IMF Boss Says Sub-Saharan Africa 2016 Economic Growth of 1.5% Lowest in 20 Years

The Sub-Saharan Africa recorded the lowest economic growth in 2016, the lowest in 20 years, the Managing Director of the International Monetary Fund (IMF), Ms Christine Lagarde said on Friday.

Lagarde, who made the remarks in her speech: “Becoming the Champion: Uganda’s Development Challenge” in Kampala, said the sub-region’s economy grew in 2016 at about 1.5 per cent

“Sub-Saharan Africa’s growth in 2016 was the lowest in 20 years at about 1.5 percent, and is projected to reach only 2.7 per cent in 2017.

“Commodity exporters have experienced a particularly rapid deceleration.

The policy response in many African countries has been delayed and incomplete. So the end result has been uncertainty.

“Private investment is falling, stifling new sources of growth,” Lagarde said in the speech obtained by the Correspondent of the News Agency of Nigeria (NAN).

The IMF chief noted the economic crunch that befell the sub-region in 2008 and how it weathered the global financial crisis.

“Let us begin with the big picture. Sub-Saharan Africa is increasingly integrated into the global economy.

“The region weathered the 2008 global financial crisis in large measure because it had pursued sensible policies that reduced debt and built up ample reserves.

“It also helped that demand for natural resources from China and other emerging market countries quickly rebounded.”

She regretted, however, that in the past few years, the fortune has turned as emerging market demand had slowed significantly, and many advanced economies continue to struggle.

According to her, commodity prices have fallen sharply while access to market financing has tightened.

“While there are recent signs that global growth may be picking up, there are still serious risks. These include rising protectionist sentiment.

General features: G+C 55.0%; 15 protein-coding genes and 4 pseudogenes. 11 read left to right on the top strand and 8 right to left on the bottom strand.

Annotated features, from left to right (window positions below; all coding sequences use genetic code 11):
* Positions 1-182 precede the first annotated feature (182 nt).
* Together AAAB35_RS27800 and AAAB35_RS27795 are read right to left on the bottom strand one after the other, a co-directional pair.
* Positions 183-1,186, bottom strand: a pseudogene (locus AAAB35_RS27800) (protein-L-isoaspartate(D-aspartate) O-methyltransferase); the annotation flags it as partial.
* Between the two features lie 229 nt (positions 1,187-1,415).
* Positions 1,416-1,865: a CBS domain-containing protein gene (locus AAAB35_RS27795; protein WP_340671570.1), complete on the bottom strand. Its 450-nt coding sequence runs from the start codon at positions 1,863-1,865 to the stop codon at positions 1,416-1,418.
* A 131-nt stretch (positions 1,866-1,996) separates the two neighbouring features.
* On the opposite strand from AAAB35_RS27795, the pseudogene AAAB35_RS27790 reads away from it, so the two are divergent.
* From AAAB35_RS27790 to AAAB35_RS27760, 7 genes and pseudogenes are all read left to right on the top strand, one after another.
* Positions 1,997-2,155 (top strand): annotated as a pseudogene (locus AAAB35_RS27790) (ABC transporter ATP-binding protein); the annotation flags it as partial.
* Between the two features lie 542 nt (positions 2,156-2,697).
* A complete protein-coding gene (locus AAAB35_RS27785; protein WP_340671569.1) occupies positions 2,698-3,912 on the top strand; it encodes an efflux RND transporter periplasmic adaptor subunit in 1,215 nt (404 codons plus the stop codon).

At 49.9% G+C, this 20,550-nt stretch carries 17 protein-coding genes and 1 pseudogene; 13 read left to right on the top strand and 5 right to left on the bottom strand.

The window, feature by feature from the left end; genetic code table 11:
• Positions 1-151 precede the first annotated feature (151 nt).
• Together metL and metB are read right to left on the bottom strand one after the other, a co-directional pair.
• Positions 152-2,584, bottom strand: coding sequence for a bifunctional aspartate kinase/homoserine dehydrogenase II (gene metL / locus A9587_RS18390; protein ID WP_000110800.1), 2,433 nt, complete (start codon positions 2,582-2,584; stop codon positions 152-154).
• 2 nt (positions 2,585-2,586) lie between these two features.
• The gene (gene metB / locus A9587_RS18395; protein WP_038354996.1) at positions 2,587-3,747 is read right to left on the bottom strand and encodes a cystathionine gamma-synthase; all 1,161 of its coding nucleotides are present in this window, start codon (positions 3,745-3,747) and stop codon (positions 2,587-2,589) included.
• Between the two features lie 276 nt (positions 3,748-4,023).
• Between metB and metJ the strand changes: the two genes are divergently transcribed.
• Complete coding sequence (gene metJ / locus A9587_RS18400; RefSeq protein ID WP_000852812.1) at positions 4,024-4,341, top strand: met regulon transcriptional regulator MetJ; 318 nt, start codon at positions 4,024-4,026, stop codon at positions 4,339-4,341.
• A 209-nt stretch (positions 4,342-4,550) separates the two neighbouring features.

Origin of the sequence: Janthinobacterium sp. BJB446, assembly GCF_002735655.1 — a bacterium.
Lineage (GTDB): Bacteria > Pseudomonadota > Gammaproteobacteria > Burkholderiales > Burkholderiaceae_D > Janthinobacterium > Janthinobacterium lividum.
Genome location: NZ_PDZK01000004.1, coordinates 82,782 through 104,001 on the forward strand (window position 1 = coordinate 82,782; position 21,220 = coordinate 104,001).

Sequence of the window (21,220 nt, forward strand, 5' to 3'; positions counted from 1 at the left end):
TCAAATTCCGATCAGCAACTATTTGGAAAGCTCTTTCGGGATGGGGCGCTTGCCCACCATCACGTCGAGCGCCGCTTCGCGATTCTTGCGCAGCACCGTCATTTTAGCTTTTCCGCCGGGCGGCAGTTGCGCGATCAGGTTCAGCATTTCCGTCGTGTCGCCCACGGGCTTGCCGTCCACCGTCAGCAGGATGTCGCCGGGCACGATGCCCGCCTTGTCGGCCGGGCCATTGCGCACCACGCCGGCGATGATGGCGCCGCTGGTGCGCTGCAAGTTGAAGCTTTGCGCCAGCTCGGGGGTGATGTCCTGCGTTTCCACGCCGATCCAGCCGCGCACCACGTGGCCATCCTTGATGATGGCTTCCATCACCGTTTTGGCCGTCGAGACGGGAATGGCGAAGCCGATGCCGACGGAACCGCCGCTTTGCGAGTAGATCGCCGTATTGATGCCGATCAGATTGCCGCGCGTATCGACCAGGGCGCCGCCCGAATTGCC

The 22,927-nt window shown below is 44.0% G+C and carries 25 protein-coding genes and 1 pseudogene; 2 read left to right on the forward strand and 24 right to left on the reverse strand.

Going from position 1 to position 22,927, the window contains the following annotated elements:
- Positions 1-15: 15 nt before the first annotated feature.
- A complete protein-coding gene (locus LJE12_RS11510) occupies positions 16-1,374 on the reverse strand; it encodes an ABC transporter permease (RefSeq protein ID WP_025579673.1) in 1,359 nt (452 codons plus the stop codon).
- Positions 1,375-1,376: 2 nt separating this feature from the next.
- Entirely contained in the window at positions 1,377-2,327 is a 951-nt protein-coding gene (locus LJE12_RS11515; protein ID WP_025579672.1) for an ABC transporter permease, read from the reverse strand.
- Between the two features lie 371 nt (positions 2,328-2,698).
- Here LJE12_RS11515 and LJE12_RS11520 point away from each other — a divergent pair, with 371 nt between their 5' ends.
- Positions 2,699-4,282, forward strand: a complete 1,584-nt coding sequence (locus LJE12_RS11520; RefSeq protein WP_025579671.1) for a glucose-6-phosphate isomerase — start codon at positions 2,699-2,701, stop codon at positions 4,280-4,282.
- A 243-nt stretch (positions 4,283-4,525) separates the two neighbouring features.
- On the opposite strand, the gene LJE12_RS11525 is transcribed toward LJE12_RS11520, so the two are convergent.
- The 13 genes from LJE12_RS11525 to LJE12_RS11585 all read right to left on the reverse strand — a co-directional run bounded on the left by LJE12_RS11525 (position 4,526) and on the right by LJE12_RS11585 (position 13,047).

“Restrictions on trade are never helpful, but they would be even more damaging now, given that global trade has slowed since 2012.

“But so far, it has been a tale of two Africa’s.

Notably, East Africa has been one of the region’s brighter spots.

“This is partly because policy frameworks have been more effective, and also because its more diversified economies are less reliant on volatile commodities. The end result has been stronger growth,” she said.

The IMF chief called for massive building of infrastructure, institutions and regional economic integration to accelerate economic growth in the sub-region.

“Under-developed infrastructure is a permanent brake on growth.

“It prevents businesses from connecting to local, regional, and global markets, and limits their willingness to invest,” she said.

“In addition, there is another “community” emerging in Africa: the community of cross-border banks. Some are Pan-African Banks.

Others are regional institutions, as in East Africa.

“These African banks have moved into the space vacated by other international banks that withdrew from the region after the global financial crisis.

“This offers new opportunities for countries such as Uganda. But it also presents new

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